Opportunities at Conferences: Getting Published

     
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by Dr Catherine Armstrong

Regularly attending conferences is of great importance to an academic's career. It is important because you can disseminate your research findings to your peers and therefore win prestige for your university. You will also get some useful and practical feedback, questions about your topic and have the opportunity to ask others about their work.

Conferences are also important in a general networking sense too. Sometimes the most valuable connections are those made informally during social periods of the conference. You never know whether that professor you met is going to be on an interview panel or reviewing your next book, for example.

However, another factor is how conferences can be used to get your work published.

From a conference paper to a chapter of a book

The most obvious way of getting a publication to add to your CV is by giving a paper at a conference and then converting it into a chapter of a book. The organisers of the conference should let you know either before the event or immediately afterwards whether they are soliciting papers for publication and you will be asked to present a version of your paper to them. Depending on how you prepared your spoken paper, this might require a lot of work. You will often need to expand a short conference paper in order to turn it into a piece of written work. For example a 20-minute paper will only usually be about 3000 words in length, whereas a typical chapter of a book will be around 7-10,000 words.

It will also need all the formal academic accompaniments such as footnotes and bibliography so make sure you present your written version in the format required or it may be rejected straight away.

Also do not assume that your paper will be accepted for publication. Just because it received good feedback as a spoken presentation does not mean that it will fit in with the proposed publication. This method of getting published is especially useful for scholars in the early stages of a career.

Networking your way to a publication

Another way of using conference contacts to get published is by networking. It is important to find out who is working in the same field as you. This can lead to such opportunities as being invited to co-author a pre-existing project. This is why it is important to make sure that other people know who you are and what you are interested in. Discussing the paper you are presenting is a natural way to introduce the subject of your work. Other people present at conferences may edit journals and be in need of articles. If your work interests them you could be invited to submit an article, which is another avenue of opportunity.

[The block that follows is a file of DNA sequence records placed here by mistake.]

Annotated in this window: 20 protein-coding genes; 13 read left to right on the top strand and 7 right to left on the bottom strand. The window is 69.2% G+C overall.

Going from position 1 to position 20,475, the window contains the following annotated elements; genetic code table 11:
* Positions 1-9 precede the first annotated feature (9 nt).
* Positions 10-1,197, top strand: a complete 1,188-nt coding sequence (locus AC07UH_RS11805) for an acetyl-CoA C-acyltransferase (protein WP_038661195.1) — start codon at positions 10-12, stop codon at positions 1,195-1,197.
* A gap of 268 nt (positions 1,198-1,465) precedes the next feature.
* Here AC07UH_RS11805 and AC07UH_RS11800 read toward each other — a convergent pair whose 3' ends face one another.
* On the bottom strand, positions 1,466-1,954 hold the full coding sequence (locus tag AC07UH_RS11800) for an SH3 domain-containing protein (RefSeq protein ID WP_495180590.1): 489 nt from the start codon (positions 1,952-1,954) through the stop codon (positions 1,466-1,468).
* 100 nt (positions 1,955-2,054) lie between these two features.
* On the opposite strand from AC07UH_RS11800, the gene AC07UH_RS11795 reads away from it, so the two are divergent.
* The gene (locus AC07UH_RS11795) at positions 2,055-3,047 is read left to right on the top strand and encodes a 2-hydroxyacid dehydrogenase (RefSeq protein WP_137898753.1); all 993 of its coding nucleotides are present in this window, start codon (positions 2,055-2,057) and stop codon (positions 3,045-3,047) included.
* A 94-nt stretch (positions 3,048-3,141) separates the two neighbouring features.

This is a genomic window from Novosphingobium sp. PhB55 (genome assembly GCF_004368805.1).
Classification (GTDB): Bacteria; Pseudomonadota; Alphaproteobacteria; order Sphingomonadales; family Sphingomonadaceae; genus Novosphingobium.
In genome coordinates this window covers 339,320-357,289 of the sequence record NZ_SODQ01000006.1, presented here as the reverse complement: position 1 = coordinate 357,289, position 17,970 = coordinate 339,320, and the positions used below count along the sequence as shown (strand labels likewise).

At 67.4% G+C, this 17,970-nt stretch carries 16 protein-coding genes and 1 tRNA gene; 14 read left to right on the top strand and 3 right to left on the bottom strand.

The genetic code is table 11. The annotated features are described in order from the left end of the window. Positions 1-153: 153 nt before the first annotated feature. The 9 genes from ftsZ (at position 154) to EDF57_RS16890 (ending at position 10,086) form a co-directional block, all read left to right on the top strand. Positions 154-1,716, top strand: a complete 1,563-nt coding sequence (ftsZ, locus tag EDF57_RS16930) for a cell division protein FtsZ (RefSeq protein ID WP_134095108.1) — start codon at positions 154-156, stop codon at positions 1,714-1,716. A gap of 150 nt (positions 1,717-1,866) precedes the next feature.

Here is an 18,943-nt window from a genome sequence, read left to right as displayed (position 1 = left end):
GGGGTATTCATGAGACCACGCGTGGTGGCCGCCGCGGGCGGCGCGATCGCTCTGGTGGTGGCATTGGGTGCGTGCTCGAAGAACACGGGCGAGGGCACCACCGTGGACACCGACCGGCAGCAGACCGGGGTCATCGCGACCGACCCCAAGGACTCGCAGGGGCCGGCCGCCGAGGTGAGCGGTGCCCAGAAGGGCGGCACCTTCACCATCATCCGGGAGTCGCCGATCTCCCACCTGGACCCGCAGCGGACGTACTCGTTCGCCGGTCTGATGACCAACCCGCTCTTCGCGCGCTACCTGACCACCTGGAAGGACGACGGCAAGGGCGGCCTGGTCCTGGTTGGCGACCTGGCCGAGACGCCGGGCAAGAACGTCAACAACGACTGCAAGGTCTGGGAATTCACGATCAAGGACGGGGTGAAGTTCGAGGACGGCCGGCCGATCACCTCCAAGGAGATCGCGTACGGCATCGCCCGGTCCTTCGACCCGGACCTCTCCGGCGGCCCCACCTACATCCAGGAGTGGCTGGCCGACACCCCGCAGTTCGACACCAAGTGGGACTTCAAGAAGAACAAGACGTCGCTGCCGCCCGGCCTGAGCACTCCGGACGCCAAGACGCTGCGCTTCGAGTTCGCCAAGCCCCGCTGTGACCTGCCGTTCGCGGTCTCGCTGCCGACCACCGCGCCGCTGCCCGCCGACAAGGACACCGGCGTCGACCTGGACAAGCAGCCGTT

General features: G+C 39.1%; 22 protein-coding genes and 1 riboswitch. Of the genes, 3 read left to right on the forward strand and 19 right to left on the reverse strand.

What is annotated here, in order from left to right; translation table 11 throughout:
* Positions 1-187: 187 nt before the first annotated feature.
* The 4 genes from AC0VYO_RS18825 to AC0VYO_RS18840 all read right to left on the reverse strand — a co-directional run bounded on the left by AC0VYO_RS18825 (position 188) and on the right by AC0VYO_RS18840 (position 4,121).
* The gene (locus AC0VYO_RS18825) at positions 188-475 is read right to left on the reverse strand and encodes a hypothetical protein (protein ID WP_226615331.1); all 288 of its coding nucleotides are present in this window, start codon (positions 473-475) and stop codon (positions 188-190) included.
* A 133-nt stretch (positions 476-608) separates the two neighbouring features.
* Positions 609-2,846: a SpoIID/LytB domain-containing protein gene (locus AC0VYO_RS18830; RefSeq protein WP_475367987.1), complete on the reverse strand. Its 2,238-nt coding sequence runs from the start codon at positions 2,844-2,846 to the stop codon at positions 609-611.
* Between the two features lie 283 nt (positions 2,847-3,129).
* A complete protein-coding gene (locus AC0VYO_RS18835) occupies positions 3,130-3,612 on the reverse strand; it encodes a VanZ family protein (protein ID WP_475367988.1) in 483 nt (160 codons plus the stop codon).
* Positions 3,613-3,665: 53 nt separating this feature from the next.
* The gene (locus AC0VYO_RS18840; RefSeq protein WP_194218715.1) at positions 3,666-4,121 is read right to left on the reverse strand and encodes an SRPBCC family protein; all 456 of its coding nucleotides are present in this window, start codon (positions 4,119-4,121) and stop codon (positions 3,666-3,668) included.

Meeting with publishers' representatives

 

A final way of using conferences to get your work published is by arranging to meet publishers' representatives. Specialist publishers often send representatives to sell their products at large conferences, particularly those held by major professional bodies. In part, these publishers want to sell individual copies of their books and attract interest in their textbooks from teachers. But part of their remit is also to meet with potential authors of the future. So, if you have an idea for a book project but haven't yet found a publisher, a conference is a good place to approach them.

In order to do this you need to prepare some materials before the conference. Draw up an abstract (i.e. a brief summary of the project), a chapter-by-chapter outline and a sample chapter if you have already written some material. These should be smartly printed out and nicely presented. Think about which publisher you are going to target: you do not simply want to talk to every publisher who has a stand. Do they publish books that are in fields very close to yours? Are they a reputable long-standing publisher or a new company? Are you impressed with the cost and look of books they have already published? Have colleagues already had a good experience working with them? You need to ask yourself these and similar questions in advance, preferably before even reaching the conference.

You can arrange a meeting beforehand by contacting the relevant editor at the publishing house and asking for a time slot in which to discuss your work. Alternatively at the start of the conference approach the representative on the stand and ask if they will be free for a discussion with you. If you are a more experienced scholar you will find that publishers approach you and ask for meetings at conferences in this way.

If you impress the publisher you may be able to negotiate a contract there and then, in which case, to secure your services, the publisher might offer you an advance. This is not always the case, however, and you will not always receive a decision on the day. These one-to-one meetings are an invaluable part of publisher-author negotiation and you have the chance to make the sort of lasting impression that someone dealing with an editor via email simply does not have.

 

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